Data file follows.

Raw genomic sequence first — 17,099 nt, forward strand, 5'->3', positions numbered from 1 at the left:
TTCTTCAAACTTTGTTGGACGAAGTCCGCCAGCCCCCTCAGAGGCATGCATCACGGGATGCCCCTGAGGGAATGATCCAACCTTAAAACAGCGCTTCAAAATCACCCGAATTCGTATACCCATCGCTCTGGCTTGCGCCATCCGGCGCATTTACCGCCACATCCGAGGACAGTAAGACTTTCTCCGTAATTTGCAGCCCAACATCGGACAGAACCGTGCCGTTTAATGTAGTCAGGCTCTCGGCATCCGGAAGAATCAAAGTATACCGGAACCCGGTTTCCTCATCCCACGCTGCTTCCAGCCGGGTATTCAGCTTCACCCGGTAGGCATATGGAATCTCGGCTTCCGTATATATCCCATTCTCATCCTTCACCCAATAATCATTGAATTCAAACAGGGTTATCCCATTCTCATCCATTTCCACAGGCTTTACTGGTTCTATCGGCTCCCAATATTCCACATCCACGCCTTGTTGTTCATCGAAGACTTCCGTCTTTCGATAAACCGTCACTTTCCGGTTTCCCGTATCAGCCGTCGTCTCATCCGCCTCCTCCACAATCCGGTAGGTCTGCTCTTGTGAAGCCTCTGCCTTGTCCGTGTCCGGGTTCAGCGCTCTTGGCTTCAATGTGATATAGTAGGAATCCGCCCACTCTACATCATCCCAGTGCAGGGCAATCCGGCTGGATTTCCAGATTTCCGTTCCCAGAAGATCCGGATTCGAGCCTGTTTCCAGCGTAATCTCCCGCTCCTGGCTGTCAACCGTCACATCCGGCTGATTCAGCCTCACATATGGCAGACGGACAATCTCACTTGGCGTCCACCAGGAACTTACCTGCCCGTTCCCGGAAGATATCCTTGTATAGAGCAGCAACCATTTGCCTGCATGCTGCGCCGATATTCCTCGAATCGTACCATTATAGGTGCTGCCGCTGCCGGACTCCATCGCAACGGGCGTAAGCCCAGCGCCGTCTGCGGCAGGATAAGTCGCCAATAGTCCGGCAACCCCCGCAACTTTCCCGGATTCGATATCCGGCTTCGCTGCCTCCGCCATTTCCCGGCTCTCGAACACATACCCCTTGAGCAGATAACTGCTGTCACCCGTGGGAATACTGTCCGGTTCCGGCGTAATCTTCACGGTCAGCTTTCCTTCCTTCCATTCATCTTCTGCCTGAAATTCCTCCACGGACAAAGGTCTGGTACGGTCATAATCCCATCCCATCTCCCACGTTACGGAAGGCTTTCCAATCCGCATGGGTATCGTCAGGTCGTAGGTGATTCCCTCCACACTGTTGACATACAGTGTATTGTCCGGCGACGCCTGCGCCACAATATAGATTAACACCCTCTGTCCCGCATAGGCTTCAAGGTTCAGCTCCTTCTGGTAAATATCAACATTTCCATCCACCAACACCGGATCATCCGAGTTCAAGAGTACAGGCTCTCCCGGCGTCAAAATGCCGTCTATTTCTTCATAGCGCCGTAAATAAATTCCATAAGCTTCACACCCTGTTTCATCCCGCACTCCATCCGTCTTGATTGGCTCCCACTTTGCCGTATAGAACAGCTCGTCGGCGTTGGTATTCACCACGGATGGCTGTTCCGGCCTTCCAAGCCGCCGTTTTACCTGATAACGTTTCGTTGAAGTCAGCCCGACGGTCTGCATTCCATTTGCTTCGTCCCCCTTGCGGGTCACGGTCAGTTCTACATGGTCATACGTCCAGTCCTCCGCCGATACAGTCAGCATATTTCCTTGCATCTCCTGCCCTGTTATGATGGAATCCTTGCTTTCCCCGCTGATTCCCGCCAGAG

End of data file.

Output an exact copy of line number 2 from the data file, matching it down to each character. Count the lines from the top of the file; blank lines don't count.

TTCTTCAAACTTTGTTGGACGAAGTCCGCCAGCCCCCTCAGAGGCATGCATCACGGGATGCCCCTGAGGGAATGATCCAACCTTAAAACAGCGCTTCAAAATCACCCGAATTCGTATACCCATCGCTCTGGCTTGCGCCATCCGGCGCATTTACCGCCACATCCGAGGACAGTAAGACTTTCTCCGTAATTTGCAGCCCAACATCGGACAGAACCGTGCCGTTTAATGTAGTCAGGCTCTCGGCATCCGGAAGAATCAAAGTATACCGGAACCCGGTTTCCTCATCCCACGCTGCTTCCAGCCGGGTATTCAGCTTCACCCGGTAGGCATATGGAATCTCGGCTTCCGTATATATCCCATTCTCATCCTTCACCCAATAATCATTGAATTCAAACAGGGTTATCCCATTCTCATCCATTTCCACAGGCTTTACTGGTTCTATCGGCTCCCAATATTCCACATCCACGCCTTGTTGTTCATCGAAGACTTCCGTCTTTCGATAAACCGTCACTTTCCGGTTTCCCGTATCAGCCGTCGTCTCATCCGCCTCCTCCACAATCCGGTAGGTCTGCTCTTGTGAAGCCTCTGCCTTGTCCGTGTCCGGGTTCAGCGCTCTTGGCTTCAATGTGATATAGTAGGAATCCGCCCACTCTACATCATCCCAGTGCAGGGCAATCCGGCTGGATTTCCAGATTTCCGTTCCCAGAAGATCCGGATTCGAGCCTGTTTCCAGCGTAATCTCCCGCTCCTGGCTGTCAACCGTCACATCCGGCTGATTCAGCCTCACATATGGCAGACGGACAATCTCACTTGGCGTCCACCAGGAACTTACCTGCCCGTTCCCGGAAGATATCCTTGTATAGAGCAGCAACCATTTGCCTGCATGCTGCGCCGATATTCCTCGAATCGTACCATTATAGGTGCTGCCGCTGCCGGACTCCATCGCAACGGGCGTAAGCCCAGCGCCGTCTGCGGCAGGATAAGTCGCCAATAGTCCGGCAACCCCCGCAACTTTCCCGGATTCGATATCCGGCTTCGCTGCCTCCGCCATTTCCCGGCTCTCGAACACATACCCCTTGAGCAGATAACTGCTGTCACCCGTGGGAATACTGTCCGGTTCCGGCGTAATCTTCACGGTCAGCTTTCCTTCCTTCCATTCATCTTCTGCCTGAAATTCCTCCACGGACAAAGGTCTGGTACGGTCATAATCCCATCCCATCTCCCACGTTACGGAAGGCTTTCCAATCCGCATGGGTATCGTCAGGTCGTAGGTGATTCCCTCCACACTGTTGACATACAGTGTATTGTCCGGCGACGCCTGCGCCACAATATAGATTAACACCCTCTGTCCCGCATAGGCTTCAAGGTTCAGCTCCTTCTGGTAAATATCAACATTTCCATCCACCAACACCGGATCATCCGAGTTCAAGAGTACAGGCTCTCCCGGCGTCAAAATGCCGTCTATTTCTTCATAGCGCCGTAAATAAATTCCATAAGCTTCACACCCTGTTTCATCCCGCACTCCATCCGTCTTGATTGGCTCCCACTTTGCCGTATAGAACAGCTCGTCGGCGTTGGTATTCACCACGGATGGCTGTTCCGGCCTTCCAAGCCGCCGTTTTACCTGATAACGTTTCGTTGAAGTCAGCCCGACGGTCTGCATTCCATTTGCTTCGTCCCCCTTGCGGGTCACGGTCAGTTCTACATGGTCATACGTCCAGTCCTCCGCCGATACAGTCAGCATATTTCCTTGCATCTCCTGCCCTGTTATGATGGAATCCTTGCTTTCCCCGCTGATTCCCGCCAGAG